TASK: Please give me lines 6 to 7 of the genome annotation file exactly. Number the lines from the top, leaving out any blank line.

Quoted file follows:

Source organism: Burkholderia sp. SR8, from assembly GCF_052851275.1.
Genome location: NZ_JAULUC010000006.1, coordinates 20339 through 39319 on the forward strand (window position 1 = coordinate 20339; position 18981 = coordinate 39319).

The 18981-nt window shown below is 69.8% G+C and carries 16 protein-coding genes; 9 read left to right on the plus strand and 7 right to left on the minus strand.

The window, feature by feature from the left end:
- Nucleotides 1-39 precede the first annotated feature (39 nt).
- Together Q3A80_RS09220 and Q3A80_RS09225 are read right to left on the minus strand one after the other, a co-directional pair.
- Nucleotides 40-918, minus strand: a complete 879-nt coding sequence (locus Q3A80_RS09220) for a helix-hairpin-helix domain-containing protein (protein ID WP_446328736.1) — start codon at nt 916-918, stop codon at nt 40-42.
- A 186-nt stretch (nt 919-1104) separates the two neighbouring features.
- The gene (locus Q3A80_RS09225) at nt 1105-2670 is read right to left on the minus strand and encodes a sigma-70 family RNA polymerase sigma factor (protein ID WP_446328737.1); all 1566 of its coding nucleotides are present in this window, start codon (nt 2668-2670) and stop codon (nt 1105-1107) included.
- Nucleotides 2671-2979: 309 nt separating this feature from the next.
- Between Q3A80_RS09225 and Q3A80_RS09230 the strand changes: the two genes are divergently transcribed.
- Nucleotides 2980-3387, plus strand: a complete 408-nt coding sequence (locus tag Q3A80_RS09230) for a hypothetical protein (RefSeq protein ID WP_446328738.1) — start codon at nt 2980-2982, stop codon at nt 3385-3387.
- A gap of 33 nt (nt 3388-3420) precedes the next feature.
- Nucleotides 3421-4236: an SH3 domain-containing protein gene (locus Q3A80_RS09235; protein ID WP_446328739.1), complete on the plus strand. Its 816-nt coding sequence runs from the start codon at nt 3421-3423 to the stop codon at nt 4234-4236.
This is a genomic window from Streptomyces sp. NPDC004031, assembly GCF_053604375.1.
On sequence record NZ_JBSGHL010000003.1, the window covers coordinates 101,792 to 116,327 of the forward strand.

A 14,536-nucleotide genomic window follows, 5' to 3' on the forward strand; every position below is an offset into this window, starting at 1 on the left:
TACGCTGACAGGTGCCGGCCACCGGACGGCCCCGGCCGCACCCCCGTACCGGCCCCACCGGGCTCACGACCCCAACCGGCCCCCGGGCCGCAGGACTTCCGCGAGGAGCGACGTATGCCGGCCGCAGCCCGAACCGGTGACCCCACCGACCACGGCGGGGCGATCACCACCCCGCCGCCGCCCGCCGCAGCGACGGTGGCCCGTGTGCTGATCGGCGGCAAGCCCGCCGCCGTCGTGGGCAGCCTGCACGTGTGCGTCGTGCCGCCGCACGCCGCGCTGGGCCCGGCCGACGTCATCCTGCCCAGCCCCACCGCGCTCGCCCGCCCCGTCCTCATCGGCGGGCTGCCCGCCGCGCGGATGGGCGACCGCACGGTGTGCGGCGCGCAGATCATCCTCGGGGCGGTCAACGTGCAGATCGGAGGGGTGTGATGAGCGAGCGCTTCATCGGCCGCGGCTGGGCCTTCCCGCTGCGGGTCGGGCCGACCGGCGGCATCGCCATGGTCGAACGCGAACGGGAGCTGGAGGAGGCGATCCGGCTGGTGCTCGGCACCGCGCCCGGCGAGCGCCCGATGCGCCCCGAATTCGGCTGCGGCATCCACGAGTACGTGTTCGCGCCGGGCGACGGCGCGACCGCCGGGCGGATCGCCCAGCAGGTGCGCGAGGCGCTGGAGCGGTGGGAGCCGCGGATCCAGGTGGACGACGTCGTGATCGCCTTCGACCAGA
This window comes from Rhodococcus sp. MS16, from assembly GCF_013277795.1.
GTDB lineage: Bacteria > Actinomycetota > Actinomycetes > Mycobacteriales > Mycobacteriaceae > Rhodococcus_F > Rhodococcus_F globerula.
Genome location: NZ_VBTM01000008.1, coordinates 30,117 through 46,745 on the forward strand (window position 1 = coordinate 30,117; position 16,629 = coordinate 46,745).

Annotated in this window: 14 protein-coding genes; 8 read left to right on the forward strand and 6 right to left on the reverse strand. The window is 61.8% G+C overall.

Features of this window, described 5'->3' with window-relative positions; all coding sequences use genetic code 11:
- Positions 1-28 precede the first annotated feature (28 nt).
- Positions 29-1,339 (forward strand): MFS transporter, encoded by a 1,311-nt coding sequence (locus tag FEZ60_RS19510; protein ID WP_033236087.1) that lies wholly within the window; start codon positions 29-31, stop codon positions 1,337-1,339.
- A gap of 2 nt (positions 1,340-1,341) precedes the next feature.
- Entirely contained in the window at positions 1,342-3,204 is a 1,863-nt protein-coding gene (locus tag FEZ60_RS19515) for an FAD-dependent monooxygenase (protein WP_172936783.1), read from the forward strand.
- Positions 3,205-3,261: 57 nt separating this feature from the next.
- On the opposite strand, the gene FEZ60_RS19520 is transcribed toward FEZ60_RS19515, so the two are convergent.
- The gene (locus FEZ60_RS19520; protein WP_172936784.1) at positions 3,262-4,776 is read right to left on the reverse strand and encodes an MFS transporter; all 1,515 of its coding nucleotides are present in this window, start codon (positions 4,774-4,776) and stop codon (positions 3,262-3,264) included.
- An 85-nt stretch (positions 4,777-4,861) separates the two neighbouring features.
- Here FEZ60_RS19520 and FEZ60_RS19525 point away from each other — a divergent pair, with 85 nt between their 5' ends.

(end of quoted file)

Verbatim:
- Together Q3A80_RS09220 and Q3A80_RS09225 are read right to left on the minus strand one after the other, a co-directional pair.
- Nucleotides 40-918, minus strand: a complete 879-nt coding sequence (locus Q3A80_RS09220) for a helix-hairpin-helix domain-containing protein (protein ID WP_446328736.1) — start codon at nt 916-918, stop codon at nt 40-42.